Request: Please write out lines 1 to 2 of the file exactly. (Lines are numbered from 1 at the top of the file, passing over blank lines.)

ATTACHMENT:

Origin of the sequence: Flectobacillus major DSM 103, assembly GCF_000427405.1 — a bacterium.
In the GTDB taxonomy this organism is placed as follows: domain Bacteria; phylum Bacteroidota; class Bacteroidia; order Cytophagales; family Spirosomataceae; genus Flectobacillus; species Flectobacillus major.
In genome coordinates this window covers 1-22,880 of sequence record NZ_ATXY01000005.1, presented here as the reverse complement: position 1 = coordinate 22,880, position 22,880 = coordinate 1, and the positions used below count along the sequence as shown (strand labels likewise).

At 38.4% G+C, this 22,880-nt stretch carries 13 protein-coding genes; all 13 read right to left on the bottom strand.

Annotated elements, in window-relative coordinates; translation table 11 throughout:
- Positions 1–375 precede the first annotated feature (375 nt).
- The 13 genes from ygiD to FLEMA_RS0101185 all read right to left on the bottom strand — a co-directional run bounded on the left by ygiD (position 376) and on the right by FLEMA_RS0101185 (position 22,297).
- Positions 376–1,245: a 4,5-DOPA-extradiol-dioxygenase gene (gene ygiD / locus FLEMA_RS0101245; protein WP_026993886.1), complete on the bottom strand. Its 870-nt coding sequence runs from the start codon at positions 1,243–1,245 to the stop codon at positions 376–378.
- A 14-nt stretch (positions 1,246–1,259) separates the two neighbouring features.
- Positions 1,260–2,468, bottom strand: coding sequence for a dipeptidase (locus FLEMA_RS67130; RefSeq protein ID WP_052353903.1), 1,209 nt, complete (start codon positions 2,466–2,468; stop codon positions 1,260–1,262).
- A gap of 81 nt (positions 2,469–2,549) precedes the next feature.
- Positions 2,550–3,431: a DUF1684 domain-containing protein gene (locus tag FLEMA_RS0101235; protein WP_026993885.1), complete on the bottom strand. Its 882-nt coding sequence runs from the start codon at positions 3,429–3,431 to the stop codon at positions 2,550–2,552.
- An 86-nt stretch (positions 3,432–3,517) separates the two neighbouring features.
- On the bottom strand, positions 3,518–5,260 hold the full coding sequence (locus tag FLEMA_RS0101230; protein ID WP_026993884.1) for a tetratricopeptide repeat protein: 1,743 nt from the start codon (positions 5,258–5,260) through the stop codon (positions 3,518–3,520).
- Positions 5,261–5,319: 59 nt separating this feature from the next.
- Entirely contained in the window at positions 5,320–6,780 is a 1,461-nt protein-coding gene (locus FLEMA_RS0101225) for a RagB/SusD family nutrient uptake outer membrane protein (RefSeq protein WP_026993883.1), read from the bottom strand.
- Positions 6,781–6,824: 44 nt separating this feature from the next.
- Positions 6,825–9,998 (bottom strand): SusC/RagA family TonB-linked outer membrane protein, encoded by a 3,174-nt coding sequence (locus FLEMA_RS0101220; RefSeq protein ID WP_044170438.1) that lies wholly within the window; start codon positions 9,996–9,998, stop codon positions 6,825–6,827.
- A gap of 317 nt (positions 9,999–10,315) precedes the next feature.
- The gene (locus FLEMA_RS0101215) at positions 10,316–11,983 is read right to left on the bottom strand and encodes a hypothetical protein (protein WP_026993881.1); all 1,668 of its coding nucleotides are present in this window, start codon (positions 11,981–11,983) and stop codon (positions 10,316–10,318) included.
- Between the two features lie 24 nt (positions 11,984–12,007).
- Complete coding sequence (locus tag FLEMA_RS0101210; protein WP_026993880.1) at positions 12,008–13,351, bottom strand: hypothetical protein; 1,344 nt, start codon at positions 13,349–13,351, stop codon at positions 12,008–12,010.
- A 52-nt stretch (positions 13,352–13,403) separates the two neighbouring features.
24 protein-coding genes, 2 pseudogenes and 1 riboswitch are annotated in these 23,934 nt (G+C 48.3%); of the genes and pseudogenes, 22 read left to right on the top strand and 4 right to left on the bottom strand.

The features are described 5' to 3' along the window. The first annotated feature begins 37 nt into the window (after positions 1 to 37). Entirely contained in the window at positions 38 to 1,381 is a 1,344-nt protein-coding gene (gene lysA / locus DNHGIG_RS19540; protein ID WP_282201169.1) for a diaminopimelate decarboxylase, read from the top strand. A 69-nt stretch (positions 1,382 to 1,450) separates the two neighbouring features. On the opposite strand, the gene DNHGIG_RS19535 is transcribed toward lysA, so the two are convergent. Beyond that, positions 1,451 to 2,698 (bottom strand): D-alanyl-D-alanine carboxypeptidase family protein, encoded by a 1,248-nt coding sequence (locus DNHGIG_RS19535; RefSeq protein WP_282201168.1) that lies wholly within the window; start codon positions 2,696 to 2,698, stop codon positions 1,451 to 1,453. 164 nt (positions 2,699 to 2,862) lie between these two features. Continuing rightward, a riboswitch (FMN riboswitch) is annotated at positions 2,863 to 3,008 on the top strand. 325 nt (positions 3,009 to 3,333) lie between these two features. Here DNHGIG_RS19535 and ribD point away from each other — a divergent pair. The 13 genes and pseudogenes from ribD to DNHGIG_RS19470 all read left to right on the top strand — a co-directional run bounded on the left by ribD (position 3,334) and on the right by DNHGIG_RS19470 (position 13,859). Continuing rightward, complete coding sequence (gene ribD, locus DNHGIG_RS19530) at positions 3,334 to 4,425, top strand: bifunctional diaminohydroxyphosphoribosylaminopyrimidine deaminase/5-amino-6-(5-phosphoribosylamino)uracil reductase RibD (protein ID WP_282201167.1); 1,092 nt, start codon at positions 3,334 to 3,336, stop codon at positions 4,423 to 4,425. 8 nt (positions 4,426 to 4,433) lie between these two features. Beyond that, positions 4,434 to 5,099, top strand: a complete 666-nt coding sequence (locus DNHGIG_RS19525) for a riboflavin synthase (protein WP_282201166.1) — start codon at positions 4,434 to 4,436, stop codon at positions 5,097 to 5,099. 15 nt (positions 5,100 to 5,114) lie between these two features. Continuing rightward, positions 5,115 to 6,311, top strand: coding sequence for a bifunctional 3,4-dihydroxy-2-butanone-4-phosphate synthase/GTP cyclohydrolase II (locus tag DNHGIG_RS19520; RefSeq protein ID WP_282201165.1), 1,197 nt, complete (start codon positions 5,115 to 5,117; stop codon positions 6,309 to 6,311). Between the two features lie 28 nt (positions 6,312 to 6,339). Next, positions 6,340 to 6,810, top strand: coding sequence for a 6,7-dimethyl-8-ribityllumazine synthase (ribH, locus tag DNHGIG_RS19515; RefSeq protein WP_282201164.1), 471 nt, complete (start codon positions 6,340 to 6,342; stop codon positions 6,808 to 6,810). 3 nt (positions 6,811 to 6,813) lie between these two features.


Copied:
Origin of the sequence: Flectobacillus major DSM 103, assembly GCF_000427405.1 — a bacterium.
In the GTDB taxonomy this organism is placed as follows: domain Bacteria; phylum Bacteroidota; class Bacteroidia; order Cytophagales; family Spirosomataceae; genus Flectobacillus; species Flectobacillus major.